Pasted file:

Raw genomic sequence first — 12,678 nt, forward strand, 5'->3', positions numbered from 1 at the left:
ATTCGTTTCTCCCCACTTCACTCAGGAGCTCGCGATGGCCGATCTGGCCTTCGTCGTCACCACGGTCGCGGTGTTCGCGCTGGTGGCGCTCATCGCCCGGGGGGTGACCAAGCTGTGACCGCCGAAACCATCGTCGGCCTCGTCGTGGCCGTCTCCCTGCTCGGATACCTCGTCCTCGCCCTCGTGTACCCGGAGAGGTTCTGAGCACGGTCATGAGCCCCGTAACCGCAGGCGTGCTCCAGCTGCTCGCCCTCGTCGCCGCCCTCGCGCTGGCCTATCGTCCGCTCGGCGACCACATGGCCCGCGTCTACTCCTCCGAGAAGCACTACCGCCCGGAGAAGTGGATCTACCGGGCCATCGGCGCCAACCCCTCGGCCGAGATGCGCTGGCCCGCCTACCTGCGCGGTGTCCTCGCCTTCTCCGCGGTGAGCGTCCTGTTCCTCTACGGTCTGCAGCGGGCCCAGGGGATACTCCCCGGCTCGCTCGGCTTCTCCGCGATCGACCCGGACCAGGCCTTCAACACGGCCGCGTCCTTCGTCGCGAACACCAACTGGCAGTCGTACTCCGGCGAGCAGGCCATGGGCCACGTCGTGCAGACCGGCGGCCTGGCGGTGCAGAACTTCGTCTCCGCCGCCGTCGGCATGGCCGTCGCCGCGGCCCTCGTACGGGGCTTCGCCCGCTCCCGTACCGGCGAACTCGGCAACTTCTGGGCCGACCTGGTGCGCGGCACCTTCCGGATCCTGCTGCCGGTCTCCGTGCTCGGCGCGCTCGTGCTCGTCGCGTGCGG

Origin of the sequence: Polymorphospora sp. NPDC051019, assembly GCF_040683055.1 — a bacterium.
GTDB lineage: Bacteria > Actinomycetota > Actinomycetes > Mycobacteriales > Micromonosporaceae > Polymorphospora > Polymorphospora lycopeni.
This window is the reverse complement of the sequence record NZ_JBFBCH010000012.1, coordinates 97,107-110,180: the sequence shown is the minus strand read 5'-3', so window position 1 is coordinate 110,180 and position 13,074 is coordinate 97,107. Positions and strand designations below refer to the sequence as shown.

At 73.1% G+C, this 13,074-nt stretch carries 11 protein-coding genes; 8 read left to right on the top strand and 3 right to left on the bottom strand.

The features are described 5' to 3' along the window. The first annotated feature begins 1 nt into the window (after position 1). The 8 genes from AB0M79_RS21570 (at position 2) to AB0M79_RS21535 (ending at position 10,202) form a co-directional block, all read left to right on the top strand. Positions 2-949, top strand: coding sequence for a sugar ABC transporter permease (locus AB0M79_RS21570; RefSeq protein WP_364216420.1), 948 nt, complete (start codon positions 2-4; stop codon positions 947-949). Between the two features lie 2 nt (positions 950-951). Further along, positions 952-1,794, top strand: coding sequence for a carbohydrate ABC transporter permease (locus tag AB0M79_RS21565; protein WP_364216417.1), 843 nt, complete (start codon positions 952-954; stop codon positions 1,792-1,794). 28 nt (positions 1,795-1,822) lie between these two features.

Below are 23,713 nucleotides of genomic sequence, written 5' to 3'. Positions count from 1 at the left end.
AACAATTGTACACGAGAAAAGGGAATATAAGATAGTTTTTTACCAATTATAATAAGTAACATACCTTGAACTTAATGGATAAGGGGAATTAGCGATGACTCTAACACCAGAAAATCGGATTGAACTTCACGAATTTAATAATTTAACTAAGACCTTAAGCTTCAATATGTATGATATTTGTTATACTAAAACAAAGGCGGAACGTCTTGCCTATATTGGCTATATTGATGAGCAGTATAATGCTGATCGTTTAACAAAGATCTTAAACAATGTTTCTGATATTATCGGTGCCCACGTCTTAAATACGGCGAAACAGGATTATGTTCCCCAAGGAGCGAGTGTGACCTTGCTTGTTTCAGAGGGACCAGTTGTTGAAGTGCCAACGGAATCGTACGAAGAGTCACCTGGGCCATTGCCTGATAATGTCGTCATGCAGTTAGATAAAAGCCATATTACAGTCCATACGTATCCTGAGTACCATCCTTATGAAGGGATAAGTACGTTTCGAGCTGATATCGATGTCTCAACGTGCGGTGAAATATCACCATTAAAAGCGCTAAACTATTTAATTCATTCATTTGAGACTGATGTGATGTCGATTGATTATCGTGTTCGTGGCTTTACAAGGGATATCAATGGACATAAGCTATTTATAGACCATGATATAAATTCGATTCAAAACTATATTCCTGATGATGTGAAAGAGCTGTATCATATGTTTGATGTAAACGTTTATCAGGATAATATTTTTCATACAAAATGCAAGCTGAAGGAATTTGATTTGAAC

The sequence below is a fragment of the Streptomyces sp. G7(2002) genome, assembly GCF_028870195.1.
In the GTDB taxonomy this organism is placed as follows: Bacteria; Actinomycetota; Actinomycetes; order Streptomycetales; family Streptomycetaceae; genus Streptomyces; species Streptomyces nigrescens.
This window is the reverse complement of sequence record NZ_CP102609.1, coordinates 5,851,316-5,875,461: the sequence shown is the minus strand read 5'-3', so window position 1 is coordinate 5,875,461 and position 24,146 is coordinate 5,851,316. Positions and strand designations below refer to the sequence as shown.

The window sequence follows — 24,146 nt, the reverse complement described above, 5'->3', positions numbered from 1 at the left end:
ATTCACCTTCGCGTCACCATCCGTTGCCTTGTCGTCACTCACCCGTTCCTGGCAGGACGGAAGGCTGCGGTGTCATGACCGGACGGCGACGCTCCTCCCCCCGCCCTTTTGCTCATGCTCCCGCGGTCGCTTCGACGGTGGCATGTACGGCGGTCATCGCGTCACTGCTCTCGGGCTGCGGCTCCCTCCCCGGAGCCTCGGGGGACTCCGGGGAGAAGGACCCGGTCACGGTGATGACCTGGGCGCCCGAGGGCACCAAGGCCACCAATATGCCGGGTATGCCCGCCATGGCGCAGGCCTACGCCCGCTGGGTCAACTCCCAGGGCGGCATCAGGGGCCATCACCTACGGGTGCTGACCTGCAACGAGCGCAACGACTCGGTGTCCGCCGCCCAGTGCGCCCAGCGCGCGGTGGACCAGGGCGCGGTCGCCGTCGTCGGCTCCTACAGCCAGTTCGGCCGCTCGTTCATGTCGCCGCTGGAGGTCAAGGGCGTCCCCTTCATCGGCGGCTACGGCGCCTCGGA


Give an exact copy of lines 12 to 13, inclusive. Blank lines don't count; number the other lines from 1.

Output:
This window is the reverse complement of sequence record NZ_CP102609.1, coordinates 5,851,316-5,875,461: the sequence shown is the minus strand read 5'-3', so window position 1 is coordinate 5,875,461 and position 24,146 is coordinate 5,851,316. Positions and strand designations below refer to the sequence as shown.

The window sequence follows — 24,146 nt, the reverse complement described above, 5'->3', positions numbered from 1 at the left end: